First Lady Michelle Obama, accompanied by her daughters and her mother, visited the Nelson Mandela Foundation and was given a tour by Graca Machel, Mandela’s wife, of an exhibit chronicling the 27 years Mandela was imprisoned at Robben Island. / Courtesy photoFirst Lady Michelle Obama, accompanied by her daughters and her mother, visited the Nelson Mandela Foundation and was given a tour by Graca Machel, Mandela's wife, of an exhibit chronicling the 27 years Mandela was imprisoned at Robben Island.
After the tour, the Obamas went to the official residence of Mandela, who welcomed her entire family, including a niece and nephew travelling with them.
Mandela, who turns 93 next month, has received few guests since January when he was admitted to hospital with an acute respiratory infection.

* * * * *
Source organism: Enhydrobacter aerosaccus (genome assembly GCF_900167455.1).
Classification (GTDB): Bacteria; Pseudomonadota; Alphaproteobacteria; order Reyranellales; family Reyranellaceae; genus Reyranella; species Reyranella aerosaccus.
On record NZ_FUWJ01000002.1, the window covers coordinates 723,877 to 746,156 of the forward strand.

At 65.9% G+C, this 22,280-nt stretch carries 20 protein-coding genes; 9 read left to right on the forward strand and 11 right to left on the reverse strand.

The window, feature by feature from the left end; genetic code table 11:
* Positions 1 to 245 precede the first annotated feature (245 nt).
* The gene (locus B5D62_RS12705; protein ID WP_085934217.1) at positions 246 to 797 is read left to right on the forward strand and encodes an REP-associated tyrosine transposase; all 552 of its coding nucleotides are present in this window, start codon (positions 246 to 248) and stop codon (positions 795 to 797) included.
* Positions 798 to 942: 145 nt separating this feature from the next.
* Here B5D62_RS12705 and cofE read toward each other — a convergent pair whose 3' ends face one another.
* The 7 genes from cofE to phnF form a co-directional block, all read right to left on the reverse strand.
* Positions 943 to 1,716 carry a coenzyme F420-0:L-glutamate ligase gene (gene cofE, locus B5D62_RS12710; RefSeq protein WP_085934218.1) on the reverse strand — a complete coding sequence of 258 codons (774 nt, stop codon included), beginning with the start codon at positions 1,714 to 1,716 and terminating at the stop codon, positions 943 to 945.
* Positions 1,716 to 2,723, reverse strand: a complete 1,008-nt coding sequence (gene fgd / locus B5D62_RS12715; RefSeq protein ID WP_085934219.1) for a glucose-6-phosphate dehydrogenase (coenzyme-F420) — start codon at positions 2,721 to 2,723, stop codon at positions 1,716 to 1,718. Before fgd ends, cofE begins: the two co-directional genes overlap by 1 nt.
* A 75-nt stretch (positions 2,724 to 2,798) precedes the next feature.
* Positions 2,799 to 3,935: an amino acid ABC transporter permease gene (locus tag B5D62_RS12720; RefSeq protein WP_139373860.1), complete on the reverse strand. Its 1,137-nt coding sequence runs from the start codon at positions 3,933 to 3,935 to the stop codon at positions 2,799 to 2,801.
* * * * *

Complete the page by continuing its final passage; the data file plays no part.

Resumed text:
Mrs. Obama met briefly with Nompumelelo Ntuli-Zuma, one of President Jacob Zuma's three wives, and a group of about 100 invitees in Pretoria, but she not get a meeting with the President.
South African officials insisted that Zuma was simply busy – but in fact the visit coincides with a cooling in relations between South Africa and the U.S. Last week, President Zuma issued a sharp riposte to an appeal to African leaders by Secretary of State Hillary Clinton to help remove Libya's Col. Muammar Gaddafi.
"We strongly believe that the (U.N. Security Council) resolution is being abused for regime change, political assassinations and foreign military occupation," Zuma told parliament the day after Clinton's speech.
Professor Chris Landsberg, head of the University of Johannesburg's politics department, said even if it was not a snub, it was a "missed opportunity".
"There is no doubt there's been some irritation on both sides over Libya," he said. "It might perhaps have been a chance for Mrs Obama to pass some direct messages from her husband, clarify the position and ease some tensions."